This Friday, the 21st, will witness an event of interest to local music and architectural history.
The old WNOX auditorium is going up for auction. It was designed in the early 1950s, when it looked like Knoxville’s most venerable radio station was soon to be East Tennessee’s first television station. Today it’s a relic of an era, and of a dream that never quite came true. But it has some interesting history anyway.
It doesn’t jump out at you, just a big 16,000-square-foot brick building, set back from Whittle Springs Road at White Oak Lane. It could pass for a public school, but has just enough of a modernist flourish to suggest an architect was involved. We once expected it to be famous. How could it not be? It was the home of WNOX.
By the late 1930s, with amiable Chicagoan Lowell Blanchard at the helm, WNOX became famous as a platform for live music, especially a form of it previously little respected in the industry: the one first known as “folk” or “hillbilly,” finally as country music. WNOX was especially known for its live 90-minute early-afternoon show of music and humor, the Mid-Day Merry-Go-Round. Locals like Roy Acuff and Chet Atkins and Archie Campbell performed on the show. It caused such a regional stir that some musicians from other states, like Pee Wee King and the Carter Sisters, moved to Knoxville just to join the WNOX phenomenon.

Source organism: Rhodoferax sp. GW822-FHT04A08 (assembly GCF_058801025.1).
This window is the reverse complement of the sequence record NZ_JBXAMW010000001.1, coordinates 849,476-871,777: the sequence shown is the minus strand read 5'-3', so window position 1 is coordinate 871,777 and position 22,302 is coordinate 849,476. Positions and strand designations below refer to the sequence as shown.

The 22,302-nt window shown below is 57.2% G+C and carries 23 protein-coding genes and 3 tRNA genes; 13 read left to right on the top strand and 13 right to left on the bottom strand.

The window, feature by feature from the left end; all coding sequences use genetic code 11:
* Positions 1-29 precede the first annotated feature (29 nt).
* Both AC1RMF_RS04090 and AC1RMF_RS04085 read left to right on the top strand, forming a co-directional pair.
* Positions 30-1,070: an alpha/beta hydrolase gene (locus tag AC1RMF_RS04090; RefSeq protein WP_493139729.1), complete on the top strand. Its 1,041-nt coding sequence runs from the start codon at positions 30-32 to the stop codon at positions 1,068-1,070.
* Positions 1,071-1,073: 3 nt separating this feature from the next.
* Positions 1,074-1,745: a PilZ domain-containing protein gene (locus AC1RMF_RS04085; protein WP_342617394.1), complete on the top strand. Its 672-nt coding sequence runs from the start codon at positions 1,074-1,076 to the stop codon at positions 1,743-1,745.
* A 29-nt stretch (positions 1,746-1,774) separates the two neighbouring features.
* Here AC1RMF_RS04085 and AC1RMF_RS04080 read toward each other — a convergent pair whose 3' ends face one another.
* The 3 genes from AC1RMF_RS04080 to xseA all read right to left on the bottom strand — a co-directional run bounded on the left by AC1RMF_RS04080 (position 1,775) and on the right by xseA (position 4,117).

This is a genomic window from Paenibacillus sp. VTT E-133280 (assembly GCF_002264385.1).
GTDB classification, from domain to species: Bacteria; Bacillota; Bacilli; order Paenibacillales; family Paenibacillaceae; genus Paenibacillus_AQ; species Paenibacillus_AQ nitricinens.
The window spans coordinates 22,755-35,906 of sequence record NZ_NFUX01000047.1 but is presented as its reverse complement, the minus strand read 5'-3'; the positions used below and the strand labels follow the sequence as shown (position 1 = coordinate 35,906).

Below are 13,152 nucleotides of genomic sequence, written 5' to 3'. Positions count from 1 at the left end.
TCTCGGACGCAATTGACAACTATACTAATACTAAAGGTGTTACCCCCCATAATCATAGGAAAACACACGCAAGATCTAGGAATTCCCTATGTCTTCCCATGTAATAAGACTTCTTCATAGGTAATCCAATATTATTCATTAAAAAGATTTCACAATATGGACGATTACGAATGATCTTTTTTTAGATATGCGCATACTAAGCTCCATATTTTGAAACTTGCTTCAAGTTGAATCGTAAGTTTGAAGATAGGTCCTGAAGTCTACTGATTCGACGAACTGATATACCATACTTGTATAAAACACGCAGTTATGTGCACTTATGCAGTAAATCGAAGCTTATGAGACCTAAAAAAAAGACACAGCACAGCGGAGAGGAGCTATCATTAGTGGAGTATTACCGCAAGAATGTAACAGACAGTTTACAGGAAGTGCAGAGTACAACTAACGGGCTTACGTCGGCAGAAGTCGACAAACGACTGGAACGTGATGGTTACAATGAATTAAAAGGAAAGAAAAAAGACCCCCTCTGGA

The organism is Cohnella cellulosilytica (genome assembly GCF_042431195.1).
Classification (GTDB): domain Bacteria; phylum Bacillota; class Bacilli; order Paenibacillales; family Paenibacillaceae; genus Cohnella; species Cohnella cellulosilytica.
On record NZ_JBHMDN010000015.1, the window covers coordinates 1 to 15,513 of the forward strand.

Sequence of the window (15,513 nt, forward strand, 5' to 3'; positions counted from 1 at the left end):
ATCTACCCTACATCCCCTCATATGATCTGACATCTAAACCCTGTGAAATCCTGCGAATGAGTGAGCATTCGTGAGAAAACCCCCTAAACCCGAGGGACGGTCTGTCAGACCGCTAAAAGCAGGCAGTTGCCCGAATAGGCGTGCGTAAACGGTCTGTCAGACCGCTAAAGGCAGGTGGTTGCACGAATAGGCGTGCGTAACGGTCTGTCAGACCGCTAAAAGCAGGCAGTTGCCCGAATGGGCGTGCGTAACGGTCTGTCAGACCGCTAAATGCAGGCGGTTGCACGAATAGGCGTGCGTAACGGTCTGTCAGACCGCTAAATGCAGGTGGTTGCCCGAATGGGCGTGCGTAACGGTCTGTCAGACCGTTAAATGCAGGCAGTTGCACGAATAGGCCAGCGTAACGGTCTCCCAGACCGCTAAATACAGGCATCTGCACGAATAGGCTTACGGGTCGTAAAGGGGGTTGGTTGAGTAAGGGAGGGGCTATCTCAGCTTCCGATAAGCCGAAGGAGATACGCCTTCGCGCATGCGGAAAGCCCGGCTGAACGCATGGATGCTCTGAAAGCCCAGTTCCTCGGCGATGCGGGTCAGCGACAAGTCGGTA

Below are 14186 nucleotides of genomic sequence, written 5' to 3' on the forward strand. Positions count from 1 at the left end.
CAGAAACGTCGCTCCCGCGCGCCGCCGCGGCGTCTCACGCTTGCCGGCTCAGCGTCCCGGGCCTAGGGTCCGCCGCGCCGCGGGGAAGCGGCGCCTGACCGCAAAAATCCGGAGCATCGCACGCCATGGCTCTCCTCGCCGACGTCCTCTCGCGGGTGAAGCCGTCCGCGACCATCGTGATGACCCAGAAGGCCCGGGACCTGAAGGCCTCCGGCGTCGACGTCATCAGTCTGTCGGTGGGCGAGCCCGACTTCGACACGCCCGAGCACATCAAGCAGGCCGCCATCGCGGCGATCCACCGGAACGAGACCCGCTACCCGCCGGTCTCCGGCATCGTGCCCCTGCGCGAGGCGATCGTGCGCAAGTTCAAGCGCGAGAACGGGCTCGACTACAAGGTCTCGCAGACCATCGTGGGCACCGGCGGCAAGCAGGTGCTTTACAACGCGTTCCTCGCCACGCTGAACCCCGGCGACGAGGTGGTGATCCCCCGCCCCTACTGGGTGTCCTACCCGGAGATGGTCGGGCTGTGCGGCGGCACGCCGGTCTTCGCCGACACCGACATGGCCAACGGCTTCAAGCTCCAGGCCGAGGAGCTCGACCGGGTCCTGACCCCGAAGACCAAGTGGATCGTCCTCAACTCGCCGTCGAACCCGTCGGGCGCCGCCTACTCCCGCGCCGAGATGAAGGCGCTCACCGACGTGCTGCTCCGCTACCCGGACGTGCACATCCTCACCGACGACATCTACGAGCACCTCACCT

During its first 18 years, the show broadcast from the WNOX auditorium on the 100 block of Gay Street. But in the early 1950s, everything was moving to the suburbs, and America was excited about television. WNOX made a bid to be Knoxville’s first television broadcaster. Figuring they were a shoo-in, the station hit the ground running by building a big, new state-of-the-art studio in the middle of the pleasant suburbs on the north side of town, beside the famous ca. 1918 Whittle Springs Hotel, which already had a bit of a show-biz reputation, having hosted some of the great jazz orchestras on its own.
In their new, adjacent building, WNOX installed soundproof, fireproof TV studios, radio studios, recording studios, an auditorium with more than a thousand seats, and a sturdy stage built to hold new automobiles, for live advertising.
The auditorium opened in May 1955 with much fanfare and a surprising lineup of entertainment, a dance orchestra, an Atlanta ventriloquist, and Jerry Colonna, the bug-eyed, mustachioed singer/trombonist from a couple dozen Hollywood comedies. Lowell Blanchard announced. And giving the keynote was Gen. Leslie Groves, the boss of the Manhattan Project. If you’re Gen. Groves, you don’t have to say something appropriate to the occasion. Groves spoke about Oak Ridge and the future of atomic power. In 1955, atomic power and TV power went hand in hand, the elemental forces of the American future.
By the time the grand new facility opened, there was already a cloud over it. WNOX didn’t get the first TV station. That honor went to more-modest WROL, downtown, operating out of the fifth floor of the old Mechanics Bank building (WROL-TV evolved into WATE). The Federal Communications Commission was concerned that Scripps-Howard, the national media corporation that then owned WNOX, also owned the bigger of the two daily newspapers. If granted the first TV station, Scripps would have a monopoly over media in the Knoxville market.